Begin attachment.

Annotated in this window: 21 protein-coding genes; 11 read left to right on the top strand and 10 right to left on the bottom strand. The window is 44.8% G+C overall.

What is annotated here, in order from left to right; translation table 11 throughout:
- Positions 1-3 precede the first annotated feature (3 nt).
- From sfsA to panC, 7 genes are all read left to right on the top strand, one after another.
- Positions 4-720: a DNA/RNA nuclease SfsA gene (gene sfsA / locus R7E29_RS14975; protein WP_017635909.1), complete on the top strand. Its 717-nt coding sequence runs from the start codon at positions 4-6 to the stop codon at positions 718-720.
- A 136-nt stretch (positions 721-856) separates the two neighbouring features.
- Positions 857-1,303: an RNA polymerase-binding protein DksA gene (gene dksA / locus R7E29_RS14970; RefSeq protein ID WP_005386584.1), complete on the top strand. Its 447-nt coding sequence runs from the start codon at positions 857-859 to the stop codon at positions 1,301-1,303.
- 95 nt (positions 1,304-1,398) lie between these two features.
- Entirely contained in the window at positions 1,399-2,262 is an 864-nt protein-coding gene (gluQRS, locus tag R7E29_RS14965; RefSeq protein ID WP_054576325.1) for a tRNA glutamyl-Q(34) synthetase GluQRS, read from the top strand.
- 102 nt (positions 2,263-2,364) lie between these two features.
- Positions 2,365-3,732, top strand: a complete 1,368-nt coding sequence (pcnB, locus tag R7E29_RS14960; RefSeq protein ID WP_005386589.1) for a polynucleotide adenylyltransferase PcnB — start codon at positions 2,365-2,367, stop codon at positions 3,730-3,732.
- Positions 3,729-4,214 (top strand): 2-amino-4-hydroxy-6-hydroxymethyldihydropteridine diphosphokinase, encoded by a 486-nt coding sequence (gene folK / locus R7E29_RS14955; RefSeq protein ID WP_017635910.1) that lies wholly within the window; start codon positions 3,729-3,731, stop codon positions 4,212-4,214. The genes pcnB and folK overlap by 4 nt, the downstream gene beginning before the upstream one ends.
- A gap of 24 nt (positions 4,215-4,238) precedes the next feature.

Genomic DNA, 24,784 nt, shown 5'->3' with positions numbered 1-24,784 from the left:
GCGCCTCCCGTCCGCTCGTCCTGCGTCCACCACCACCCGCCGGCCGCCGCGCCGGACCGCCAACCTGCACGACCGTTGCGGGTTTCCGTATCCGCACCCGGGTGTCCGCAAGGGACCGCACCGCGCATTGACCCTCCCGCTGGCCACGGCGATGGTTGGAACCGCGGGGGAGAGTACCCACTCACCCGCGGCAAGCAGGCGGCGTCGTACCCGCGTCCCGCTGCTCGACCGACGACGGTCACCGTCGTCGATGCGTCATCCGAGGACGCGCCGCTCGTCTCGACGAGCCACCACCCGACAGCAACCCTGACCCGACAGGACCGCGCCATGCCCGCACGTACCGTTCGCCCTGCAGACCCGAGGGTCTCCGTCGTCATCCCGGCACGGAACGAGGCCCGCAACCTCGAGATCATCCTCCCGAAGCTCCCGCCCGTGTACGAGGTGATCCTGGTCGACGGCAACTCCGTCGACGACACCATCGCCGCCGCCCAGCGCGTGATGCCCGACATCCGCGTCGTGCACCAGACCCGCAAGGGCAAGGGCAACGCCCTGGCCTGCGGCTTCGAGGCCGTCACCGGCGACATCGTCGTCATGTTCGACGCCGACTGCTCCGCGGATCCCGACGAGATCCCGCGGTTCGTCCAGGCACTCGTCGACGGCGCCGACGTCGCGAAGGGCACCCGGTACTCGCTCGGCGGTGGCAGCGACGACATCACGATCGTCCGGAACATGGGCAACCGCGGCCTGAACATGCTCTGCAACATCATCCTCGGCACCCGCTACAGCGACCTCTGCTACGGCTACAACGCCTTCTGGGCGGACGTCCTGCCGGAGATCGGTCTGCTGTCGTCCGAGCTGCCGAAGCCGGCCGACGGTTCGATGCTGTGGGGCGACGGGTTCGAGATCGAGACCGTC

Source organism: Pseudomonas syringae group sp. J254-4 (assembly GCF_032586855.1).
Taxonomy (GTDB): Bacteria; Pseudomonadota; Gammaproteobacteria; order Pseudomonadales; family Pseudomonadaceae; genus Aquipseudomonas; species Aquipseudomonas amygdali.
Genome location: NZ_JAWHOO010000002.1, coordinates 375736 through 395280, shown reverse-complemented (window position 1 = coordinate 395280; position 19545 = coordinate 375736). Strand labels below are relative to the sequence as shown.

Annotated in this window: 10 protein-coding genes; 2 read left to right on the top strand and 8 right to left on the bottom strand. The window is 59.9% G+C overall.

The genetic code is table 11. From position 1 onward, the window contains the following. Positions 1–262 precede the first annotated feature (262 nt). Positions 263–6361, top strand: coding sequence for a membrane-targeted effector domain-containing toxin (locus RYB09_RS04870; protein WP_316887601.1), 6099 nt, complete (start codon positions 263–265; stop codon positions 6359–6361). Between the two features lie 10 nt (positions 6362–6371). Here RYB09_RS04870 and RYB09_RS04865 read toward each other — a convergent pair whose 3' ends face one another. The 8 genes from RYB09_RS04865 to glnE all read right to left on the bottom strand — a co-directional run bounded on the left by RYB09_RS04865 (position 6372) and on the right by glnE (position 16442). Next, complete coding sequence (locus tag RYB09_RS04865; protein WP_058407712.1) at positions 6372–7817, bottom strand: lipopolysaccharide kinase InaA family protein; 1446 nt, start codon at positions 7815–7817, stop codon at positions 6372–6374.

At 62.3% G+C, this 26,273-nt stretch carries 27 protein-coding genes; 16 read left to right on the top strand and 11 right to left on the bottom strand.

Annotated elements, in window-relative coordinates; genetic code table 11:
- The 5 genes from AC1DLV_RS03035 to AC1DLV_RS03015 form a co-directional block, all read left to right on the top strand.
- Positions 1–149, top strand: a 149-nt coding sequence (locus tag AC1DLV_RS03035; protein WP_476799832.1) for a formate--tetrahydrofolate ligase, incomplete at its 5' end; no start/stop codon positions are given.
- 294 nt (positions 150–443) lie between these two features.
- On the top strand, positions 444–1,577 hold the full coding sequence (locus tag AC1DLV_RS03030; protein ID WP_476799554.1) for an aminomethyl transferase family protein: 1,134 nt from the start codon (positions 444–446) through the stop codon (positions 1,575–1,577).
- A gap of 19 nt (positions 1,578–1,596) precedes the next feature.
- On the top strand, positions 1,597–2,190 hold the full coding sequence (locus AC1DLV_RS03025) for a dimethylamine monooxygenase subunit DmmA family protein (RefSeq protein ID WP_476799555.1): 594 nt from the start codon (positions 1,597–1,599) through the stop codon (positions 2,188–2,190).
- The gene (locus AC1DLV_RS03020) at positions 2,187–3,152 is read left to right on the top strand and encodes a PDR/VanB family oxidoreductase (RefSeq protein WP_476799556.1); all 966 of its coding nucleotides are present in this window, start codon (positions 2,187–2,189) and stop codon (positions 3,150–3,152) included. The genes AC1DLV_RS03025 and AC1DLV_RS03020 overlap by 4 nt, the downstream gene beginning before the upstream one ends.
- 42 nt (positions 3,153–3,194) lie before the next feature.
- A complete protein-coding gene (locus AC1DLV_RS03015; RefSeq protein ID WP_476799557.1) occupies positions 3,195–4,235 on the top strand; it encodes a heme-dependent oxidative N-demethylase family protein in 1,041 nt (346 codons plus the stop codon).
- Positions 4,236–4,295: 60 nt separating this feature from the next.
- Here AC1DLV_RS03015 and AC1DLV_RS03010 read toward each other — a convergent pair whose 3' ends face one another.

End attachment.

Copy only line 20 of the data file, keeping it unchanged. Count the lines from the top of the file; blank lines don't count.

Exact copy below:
The genetic code is table 11. From position 1 onward, the window contains the following. Positions 1–262 precede the first annotated feature (262 nt). Positions 263–6361, top strand: coding sequence for a membrane-targeted effector domain-containing toxin (locus RYB09_RS04870; protein WP_316887601.1), 6099 nt, complete (start codon positions 263–265; stop codon positions 6359–6361). Between the two features lie 10 nt (positions 6362–6371). Here RYB09_RS04870 and RYB09_RS04865 read toward each other — a convergent pair whose 3' ends face one another. The 8 genes from RYB09_RS04865 to glnE all read right to left on the bottom strand — a co-directional run bounded on the left by RYB09_RS04865 (position 6372) and on the right by glnE (position 16442). Next, complete coding sequence (locus tag RYB09_RS04865; protein WP_058407712.1) at positions 6372–7817, bottom strand: lipopolysaccharide kinase InaA family protein; 1446 nt, start codon at positions 7815–7817, stop codon at positions 6372–6374.